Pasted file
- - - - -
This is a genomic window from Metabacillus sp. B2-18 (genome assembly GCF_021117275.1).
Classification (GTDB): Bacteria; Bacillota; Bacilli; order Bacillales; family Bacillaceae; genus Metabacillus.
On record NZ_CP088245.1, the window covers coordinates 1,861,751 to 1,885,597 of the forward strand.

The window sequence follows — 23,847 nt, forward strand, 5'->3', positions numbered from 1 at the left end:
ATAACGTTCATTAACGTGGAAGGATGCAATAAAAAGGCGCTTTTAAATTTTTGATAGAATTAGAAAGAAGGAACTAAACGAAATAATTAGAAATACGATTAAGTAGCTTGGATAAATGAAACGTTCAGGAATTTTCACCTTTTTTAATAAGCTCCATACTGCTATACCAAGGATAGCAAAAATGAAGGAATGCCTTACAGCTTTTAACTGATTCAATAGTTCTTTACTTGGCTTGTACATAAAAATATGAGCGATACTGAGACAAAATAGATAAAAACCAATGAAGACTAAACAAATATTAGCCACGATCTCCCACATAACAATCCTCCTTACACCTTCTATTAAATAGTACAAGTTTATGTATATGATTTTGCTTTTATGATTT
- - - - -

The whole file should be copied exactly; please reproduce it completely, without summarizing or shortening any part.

This is a genomic window from Metabacillus sp. B2-18 (genome assembly GCF_021117275.1).
Classification (GTDB): Bacteria; Bacillota; Bacilli; order Bacillales; family Bacillaceae; genus Metabacillus.
On record NZ_CP088245.1, the window covers coordinates 1,861,751 to 1,885,597 of the forward strand.

The window sequence follows — 23,847 nt, forward strand, 5'->3', positions numbered from 1 at the left end:
ATAACGTTCATTAACGTGGAAGGATGCAATAAAAAGGCGCTTTTAAATTTTTGATAGAATTAGAAAGAAGGAACTAAACGAAATAATTAGAAATACGATTAAGTAGCTTGGATAAATGAAACGTTCAGGAATTTTCACCTTTTTTAATAAGCTCCATACTGCTATACCAAGGATAGCAAAAATGAAGGAATGCCTTACAGCTTTTAACTGATTCAATAGTTCTTTACTTGGCTTGTACATAAAAATATGAGCGATACTGAGACAAAATAGATAAAAACCAATGAAGACTAAACAAATATTAGCCACGATCTCCCACATAACAATCCTCCTTACACCTTCTATTAAATAGTACAAGTTTATGTATATGATTTTGCTTTTATGATTT